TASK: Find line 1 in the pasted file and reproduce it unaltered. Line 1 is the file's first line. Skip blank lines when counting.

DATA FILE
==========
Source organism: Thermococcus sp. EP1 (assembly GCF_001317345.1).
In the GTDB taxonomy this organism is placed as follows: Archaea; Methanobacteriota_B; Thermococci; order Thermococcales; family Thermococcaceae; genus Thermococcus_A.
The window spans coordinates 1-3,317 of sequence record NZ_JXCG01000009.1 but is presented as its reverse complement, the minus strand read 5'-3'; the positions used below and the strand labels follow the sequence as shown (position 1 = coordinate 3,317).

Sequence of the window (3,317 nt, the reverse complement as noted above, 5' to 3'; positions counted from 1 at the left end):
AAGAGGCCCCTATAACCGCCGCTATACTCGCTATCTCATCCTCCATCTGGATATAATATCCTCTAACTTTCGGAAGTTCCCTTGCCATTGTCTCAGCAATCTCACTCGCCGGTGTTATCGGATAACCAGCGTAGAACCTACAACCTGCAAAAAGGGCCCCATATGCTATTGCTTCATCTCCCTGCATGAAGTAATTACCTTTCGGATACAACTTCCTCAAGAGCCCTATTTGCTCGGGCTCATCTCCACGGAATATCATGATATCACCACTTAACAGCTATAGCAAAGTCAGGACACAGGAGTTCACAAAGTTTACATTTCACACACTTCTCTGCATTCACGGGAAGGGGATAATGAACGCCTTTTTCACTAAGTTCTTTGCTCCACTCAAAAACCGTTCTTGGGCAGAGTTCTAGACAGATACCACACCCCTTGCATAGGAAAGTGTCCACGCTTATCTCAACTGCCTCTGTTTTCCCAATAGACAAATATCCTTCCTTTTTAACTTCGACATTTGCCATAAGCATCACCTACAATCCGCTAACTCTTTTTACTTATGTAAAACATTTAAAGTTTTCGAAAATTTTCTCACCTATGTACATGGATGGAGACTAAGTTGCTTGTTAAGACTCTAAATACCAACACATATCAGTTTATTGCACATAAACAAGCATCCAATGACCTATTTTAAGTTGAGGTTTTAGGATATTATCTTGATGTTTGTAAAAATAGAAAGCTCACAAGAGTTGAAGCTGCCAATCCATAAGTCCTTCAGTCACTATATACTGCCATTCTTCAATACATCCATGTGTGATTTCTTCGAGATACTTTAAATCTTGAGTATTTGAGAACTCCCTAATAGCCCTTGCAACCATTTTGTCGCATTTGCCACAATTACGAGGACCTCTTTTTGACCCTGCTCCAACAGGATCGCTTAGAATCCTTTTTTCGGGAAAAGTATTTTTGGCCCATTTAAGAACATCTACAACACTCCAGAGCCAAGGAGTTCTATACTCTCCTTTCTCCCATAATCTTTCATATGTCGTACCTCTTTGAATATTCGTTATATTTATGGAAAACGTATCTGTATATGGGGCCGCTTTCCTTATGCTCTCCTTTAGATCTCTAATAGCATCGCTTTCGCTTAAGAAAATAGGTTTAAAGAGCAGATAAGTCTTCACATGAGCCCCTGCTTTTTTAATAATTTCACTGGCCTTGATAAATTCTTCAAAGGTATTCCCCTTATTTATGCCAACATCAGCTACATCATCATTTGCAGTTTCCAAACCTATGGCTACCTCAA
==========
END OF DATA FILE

Source organism: Thermococcus sp. EP1 (assembly GCF_001317345.1).